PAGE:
A bright future
Despite 90 percent of his work coming from the residential arena - high-end, single-family homes and 50+ housing developments - Purinton saw a 10 percent increase in business in 2006 over the previous year in light of the downturn in the residential market. Purinton credits his professionalism and reputation for this success, and the fact that he tries to stay one step ahead of his competition. "We pride ourselves on being first in our market to utilize new technologies," he says.
All Purinton Builders bids go out with a full-color company brochure and literature on any products that Purinton plans to use on a project. "If a customer gives me a deadline for a bid, I'll go in three or four days earlier and present the bid in person. I want to sell my company and our products, not a price," he says.
Purinton sees his company heading toward continuous growth in the future, and is in the process of transferring partial ownership to his son, Michael, who has been an integral part of Purinton Builders for 10 years. The close-knit attitude that Purinton gives his family business, which also includes his wife, Gayl, as office manager, is reflected in the way Purinton treats his employees and gives back to his community. Last year, Purinton Builders teamed with one of its ready-mix suppliers, TilCon Connecticut, Inc., to build six foundations for the local Habitat for Humanity chapter. This is a volunteer project Purinton plans to continue with in the future, and within a year hopes to supply Habitat for Humanity with an energy-efficient concrete home.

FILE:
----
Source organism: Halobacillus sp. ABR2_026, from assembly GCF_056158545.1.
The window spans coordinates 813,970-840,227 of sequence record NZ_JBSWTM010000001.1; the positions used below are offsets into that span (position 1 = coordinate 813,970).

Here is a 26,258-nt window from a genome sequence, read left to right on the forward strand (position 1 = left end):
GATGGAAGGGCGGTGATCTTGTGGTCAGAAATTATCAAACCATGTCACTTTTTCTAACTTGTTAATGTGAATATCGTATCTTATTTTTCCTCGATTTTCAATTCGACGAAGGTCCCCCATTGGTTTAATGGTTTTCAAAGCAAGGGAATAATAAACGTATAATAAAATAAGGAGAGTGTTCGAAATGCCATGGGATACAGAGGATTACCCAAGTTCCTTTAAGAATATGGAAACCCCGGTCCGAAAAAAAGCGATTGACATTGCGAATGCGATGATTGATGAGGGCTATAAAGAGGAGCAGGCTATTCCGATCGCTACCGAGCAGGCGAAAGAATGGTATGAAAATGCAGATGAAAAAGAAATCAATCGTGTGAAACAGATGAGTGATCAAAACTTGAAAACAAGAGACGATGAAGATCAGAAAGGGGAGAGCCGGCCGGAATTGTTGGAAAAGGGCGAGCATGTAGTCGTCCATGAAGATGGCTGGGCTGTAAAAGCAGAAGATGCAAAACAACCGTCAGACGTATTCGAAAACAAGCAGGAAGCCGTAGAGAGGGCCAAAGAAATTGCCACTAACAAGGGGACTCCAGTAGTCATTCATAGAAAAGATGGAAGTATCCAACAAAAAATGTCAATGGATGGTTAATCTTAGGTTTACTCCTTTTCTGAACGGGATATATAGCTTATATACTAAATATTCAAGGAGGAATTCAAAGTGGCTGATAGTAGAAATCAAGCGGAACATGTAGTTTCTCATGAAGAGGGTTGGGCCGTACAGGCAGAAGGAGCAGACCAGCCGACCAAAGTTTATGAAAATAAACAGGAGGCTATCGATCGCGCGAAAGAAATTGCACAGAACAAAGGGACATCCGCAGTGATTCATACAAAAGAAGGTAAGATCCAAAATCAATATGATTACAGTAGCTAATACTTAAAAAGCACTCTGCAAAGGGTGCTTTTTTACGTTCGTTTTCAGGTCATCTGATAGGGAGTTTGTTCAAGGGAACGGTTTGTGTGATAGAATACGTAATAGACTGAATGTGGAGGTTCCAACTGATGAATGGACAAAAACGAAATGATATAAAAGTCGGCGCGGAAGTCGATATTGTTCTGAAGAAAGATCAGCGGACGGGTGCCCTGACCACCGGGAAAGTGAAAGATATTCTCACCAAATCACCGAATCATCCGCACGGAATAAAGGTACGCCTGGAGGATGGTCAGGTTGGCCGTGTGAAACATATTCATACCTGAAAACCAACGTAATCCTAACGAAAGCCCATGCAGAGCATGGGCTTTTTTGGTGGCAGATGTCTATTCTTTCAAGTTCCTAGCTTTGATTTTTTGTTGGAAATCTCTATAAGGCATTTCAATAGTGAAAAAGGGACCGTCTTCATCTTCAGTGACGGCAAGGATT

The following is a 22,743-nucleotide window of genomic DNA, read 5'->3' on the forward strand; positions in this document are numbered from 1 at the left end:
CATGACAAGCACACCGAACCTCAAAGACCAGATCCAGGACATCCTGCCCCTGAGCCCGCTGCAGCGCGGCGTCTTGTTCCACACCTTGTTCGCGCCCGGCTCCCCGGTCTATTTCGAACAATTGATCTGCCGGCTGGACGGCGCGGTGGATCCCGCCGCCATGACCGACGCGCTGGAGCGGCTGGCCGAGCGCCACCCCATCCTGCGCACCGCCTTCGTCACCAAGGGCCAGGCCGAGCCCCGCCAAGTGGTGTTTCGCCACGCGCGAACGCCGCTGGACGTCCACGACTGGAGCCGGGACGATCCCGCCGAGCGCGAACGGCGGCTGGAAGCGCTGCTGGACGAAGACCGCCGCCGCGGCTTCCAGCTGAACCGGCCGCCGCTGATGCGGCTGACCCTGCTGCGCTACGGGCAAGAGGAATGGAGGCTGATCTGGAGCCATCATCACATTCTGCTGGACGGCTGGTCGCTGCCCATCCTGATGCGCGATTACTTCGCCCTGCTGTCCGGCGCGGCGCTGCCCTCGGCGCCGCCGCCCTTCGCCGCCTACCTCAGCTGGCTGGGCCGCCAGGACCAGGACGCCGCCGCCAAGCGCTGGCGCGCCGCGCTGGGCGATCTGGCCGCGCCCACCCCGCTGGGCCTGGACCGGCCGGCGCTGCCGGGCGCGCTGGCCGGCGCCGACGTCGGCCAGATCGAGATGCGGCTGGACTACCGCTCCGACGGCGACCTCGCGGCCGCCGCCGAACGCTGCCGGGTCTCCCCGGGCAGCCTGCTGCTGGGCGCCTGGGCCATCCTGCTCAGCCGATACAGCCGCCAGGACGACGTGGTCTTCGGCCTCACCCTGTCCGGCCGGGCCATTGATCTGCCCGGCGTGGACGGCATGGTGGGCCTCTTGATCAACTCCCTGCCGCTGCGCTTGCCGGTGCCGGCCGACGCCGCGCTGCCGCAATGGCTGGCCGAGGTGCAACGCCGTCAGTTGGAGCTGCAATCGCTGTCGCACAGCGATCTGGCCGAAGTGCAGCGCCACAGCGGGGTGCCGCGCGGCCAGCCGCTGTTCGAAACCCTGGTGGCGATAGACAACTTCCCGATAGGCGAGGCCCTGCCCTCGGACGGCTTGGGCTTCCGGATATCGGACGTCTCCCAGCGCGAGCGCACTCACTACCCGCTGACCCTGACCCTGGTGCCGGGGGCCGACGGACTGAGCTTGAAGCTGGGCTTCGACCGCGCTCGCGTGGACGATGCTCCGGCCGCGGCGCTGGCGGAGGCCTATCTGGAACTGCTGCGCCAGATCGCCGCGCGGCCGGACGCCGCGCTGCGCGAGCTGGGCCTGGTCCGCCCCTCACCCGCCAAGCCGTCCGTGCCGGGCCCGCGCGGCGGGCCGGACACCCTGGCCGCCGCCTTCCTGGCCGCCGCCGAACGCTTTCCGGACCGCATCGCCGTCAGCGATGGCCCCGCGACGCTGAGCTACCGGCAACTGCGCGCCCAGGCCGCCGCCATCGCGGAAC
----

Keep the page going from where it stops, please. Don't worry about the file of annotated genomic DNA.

Purinton believes strongly in the CFA's effort to educate concrete contractors across the country. He has learned a lot from the organization that has helped him improve his business, and Purinton is looking forward to sharing his knowledge and experiences with other contractors in the industry. He would love to assist more New England contractors in becoming active in the CFA. "The quality of concrete workmanship increases proportionately to someone's knowledge," he says, "and anything you can do to bring up the quality of workmanship is good for the industry in general."
At a Glance